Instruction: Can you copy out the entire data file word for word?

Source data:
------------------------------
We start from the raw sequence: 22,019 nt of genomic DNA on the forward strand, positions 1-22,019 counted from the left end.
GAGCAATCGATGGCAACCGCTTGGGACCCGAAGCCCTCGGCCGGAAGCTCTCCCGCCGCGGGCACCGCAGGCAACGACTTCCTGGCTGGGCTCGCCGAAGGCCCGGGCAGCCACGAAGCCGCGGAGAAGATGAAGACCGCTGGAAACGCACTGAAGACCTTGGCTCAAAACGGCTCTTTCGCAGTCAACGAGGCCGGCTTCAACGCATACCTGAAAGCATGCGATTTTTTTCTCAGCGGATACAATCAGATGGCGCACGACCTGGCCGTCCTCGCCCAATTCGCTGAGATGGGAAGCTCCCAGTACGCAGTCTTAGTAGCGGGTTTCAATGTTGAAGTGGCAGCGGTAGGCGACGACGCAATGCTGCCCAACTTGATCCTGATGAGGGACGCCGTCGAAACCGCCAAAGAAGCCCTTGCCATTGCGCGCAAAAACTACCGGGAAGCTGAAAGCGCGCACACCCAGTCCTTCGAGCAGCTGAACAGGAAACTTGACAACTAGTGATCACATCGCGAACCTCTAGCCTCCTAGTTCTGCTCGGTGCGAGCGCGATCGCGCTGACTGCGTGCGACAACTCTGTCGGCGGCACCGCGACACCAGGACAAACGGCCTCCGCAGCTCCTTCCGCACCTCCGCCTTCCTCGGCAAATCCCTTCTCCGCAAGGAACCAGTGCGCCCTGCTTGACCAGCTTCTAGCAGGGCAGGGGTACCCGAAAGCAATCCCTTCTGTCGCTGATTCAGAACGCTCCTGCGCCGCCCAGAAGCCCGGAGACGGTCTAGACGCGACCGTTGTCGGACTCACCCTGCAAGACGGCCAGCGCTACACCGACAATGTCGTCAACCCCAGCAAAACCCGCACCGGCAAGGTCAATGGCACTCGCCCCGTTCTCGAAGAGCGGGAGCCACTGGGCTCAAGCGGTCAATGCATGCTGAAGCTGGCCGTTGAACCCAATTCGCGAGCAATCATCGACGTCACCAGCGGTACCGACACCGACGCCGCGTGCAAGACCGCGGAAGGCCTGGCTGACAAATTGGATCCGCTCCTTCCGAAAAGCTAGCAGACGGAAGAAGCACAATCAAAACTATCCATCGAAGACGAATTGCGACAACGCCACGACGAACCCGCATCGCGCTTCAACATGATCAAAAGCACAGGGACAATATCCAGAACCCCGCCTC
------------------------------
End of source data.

We start from the raw sequence: 22,019 nt of genomic DNA on the forward strand, positions 1-22,019 counted from the left end.
GAGCAATCGATGGCAACCGCTTGGGACCCGAAGCCCTCGGCCGGAAGCTCTCCCGCCGCGGGCACCGCAGGCAACGACTTCCTGGCTGGGCTCGCCGAAGGCCCGGGCAGCCACGAAGCCGCGGAGAAGATGAAGACCGCTGGAAACGCACTGAAGACCTTGGCTCAAAACGGCTCTTTCGCAGTCAACGAGGCCGGCTTCAACGCATACCTGAAAGCATGCGATTTTTTTCTCAGCGGATACAATCAGATGGCGCACGACCTGGCCGTCCTCGCCCAATTCGCTGAGATGGGAAGCTCCCAGTACGCAGTCTTAGTAGCGGGTTTCAATGTTGAAGTGGCAGCGGTAGGCGACGACGCAATGCTGCCCAACTTGATCCTGATGAGGGACGCCGTCGAAACCGCCAAAGAAGCCCTTGCCATTGCGCGCAAAAACTACCGGGAAGCTGAAAGCGCGCACACCCAGTCCTTCGAGCAGCTGAACAGGAAACTTGACAACTAGTGATCACATCGCGAACCTCTAGCCTCCTAGTTCTGCTCGGTGCGAGCGCGATCGCGCTGACTGCGTGCGACAACTCTGTCGGCGGCACCGCGACACCAGGACAAACGGCCTCCGCAGCTCCTTCCGCACCTCCGCCTTCCTCGGCAAATCCCTTCTCCGCAAGGAACCAGTGCGCCCTGCTTGACCAGCTTCTAGCAGGGCAGGGGTACCCGAAAGCAATCCCTTCTGTCGCTGATTCAGAACGCTCCTGCGCCGCCCAGAAGCCCGGAGACGGTCTAGACGCGACCGTTGTCGGACTCACCCTGCAAGACGGCCAGCGCTACACCGACAATGTCGTCAACCCCAGCAAAACCCGCACCGGCAAGGTCAATGGCACTCGCCCCGTTCTCGAAGAGCGGGAGCCACTGGGCTCAAGCGGTCAATGCATGCTGAAGCTGGCCGTTGAACCCAATTCGCGAGCAATCATCGACGTCACCAGCGGTACCGACACCGACGCCGCGTGCAAGACCGCGGAAGGCCTGGCTGACAAATTGGATCCGCTCCTTCCGAAAAGCTAGCAGACGGAAGAAGCACAATCAAAACTATCCATCGAAGACGAATTGCGACAACGCCACGACGAACCCGCATCGCGCTTCAACATGATCAAAAGCACAGGGACAATATCCAGAACCCCGCCTC